Lust After Death: Advice to a Widower Who Fantasizes About His Wife

A week or so ago I received an e-mail from a man whose wife passed away recently. They had been married for nearly 40 years. In his loneliness, he says, he fantasizes about times of intimacy with his wife and masturbates. He knows it would be wrong to fantasize about anyone else, but he wanted to know if he should abstain from fantasizing about his wife.

How would you advise a man like this?

I asked my friend Brad Hambrick to comment on this story. (During this vlog, Brad mentions his “grief resource” and his “false love” resource. These are nine-step, video-based seminars focused on grief and overcoming sexual sin, respectively. These are both excellent resources.)

There were several points I really appreciated about Brad’s response.

1. Differentiate between fantasy that comes from “yearning” and fantasy that feeds “burning.”

We can be aroused because of a yearning that longs for the companionship that sex provides. We can also be aroused because of a burning for physical sexual pleasure.

Brad says while the latter is a moral issue, the former should probably be understood as a wisdom issue. It is wrong to engage in acts of sexual lust. It is not necessarily “wrong” to be aroused by memories of companionship and sexual intimacy. But neither is it wise.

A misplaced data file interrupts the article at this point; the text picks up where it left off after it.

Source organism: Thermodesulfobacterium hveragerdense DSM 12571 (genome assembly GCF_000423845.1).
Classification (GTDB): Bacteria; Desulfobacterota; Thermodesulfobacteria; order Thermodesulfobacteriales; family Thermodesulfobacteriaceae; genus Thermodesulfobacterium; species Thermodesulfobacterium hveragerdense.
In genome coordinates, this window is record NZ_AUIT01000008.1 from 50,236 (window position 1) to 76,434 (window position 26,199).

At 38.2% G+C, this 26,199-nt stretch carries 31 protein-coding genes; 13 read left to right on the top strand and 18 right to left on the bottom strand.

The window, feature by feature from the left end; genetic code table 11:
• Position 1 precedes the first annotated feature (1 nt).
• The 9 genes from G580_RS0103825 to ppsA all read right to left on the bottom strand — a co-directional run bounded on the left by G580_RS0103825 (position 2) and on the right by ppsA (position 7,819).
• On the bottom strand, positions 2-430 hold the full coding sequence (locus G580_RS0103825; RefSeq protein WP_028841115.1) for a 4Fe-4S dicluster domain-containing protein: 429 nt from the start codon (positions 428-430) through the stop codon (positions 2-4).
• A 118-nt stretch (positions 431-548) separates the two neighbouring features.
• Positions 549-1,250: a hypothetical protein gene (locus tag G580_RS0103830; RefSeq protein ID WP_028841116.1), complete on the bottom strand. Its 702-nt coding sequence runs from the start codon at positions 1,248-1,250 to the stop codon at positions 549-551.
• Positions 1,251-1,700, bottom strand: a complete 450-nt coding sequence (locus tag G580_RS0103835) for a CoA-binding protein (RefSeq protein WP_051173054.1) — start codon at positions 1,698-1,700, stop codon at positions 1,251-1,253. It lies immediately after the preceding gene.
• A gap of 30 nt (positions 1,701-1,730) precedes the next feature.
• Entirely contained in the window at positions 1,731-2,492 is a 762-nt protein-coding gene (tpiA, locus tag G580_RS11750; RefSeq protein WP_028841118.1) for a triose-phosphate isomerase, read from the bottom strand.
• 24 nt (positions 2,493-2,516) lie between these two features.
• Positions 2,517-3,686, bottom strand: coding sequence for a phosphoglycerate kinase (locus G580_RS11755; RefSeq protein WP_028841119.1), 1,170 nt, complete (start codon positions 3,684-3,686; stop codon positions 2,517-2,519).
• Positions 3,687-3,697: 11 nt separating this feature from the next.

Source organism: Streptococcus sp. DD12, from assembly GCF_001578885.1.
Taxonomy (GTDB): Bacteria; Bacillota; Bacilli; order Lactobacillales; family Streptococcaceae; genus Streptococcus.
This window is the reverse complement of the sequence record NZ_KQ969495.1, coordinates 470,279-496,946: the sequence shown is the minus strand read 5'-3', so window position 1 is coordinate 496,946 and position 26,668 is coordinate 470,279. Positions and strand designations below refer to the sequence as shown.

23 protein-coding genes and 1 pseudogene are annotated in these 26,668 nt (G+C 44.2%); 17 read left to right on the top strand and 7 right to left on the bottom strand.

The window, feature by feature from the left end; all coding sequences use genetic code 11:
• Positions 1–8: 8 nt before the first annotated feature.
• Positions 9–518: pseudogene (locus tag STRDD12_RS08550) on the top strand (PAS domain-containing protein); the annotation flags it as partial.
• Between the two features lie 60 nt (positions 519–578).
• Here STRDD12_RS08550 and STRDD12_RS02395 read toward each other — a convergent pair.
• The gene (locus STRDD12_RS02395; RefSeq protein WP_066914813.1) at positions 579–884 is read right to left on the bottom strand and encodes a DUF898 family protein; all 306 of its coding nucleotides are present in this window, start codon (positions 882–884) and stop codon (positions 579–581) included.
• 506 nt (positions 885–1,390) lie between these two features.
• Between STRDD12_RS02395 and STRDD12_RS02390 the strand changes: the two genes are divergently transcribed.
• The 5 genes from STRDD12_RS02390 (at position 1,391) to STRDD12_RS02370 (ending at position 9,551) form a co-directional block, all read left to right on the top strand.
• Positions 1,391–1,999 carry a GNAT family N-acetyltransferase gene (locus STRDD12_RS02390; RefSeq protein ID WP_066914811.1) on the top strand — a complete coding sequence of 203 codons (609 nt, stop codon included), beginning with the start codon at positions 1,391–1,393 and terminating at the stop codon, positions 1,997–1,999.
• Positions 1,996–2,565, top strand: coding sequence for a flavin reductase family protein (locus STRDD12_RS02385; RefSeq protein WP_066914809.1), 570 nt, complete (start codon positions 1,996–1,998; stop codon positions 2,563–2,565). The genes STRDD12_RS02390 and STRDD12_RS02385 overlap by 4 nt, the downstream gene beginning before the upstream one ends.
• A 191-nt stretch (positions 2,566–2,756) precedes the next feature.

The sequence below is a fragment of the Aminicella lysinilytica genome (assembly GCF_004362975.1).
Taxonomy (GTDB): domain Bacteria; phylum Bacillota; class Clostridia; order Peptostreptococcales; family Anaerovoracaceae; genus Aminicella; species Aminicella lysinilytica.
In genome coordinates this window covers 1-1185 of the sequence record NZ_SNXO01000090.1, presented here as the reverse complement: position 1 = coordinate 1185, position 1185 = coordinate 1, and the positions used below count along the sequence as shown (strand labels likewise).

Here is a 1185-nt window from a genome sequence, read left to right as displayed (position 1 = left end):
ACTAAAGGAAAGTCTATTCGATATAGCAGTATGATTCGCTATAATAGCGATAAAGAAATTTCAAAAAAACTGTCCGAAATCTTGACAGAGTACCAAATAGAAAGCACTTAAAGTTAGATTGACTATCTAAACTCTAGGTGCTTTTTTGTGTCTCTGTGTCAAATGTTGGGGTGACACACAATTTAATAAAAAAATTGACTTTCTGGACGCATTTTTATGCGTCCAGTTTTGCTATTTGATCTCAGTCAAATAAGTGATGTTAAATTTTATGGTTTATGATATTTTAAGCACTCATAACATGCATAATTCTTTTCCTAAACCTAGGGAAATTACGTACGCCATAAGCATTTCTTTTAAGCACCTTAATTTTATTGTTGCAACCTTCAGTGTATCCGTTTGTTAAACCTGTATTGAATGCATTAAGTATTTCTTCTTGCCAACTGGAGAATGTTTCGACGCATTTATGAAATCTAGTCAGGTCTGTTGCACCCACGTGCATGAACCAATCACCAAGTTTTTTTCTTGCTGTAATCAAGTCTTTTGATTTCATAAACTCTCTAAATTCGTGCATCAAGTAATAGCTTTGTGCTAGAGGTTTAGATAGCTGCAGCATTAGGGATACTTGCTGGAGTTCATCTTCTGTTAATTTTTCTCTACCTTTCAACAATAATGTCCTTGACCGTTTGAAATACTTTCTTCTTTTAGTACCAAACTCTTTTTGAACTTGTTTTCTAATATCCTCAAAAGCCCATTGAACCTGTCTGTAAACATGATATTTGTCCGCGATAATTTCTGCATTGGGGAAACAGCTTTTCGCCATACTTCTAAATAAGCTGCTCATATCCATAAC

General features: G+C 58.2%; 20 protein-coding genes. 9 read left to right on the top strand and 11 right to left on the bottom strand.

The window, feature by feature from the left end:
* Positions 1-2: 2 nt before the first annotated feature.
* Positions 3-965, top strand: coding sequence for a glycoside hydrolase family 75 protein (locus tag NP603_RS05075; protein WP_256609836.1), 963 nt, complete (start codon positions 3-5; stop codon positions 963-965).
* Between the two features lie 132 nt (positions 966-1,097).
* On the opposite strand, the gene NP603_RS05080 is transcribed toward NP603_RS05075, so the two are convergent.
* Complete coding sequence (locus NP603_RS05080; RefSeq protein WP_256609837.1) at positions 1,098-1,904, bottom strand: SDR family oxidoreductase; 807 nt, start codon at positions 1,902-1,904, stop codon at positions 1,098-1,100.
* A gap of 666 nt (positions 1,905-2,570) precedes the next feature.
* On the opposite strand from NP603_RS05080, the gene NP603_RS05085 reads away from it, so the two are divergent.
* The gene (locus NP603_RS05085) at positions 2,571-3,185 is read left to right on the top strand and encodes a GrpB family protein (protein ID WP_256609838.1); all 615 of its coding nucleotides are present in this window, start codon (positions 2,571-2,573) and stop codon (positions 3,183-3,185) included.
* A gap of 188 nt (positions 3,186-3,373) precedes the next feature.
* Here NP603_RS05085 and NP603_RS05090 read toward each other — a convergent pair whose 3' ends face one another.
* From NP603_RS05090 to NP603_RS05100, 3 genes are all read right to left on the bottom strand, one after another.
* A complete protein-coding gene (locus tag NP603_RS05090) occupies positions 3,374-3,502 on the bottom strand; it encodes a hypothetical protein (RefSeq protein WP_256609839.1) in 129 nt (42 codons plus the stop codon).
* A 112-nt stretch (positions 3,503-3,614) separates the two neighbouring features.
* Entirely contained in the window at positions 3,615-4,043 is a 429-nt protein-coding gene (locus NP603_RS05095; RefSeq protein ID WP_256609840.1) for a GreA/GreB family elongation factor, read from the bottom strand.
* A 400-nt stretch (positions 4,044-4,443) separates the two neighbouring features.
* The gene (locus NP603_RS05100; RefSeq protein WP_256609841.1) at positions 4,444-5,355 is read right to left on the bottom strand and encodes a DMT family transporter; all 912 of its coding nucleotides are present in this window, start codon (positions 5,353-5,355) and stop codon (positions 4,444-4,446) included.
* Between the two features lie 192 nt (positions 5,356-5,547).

2. Satisfy your yearning in non-sexual ways

It is important for those who are grieving to satisfy their yearning for companionship in non-sexual ways. If we let our fantasies continually lead to masturbation, it only feeds the idea that sex is ultimate rather than just a good gift God has given to us: sex becomes an idol of sorts.

Furthermore, it complicates the grief process. According to Romans 7:2-3 and 1 Corinthians 7:8-9, a widow or widower is released from the law of marriage. The one who has passed on is no longer your spouse. The vow to be faithful “until death do you part” is fulfilled. To repeatedly fantasize about these moments of marital intimacy makes properly grieving this loss more difficult.

3. Learn to grieve; then learn self-control

Brad specifically recommends a widower to first grieve the loss of his wife. It is important to first feel God’s compassion in your loss. Then, as the grieving process progresses, learn how God wants to walk with you in the journey to self-control and freedom from lust.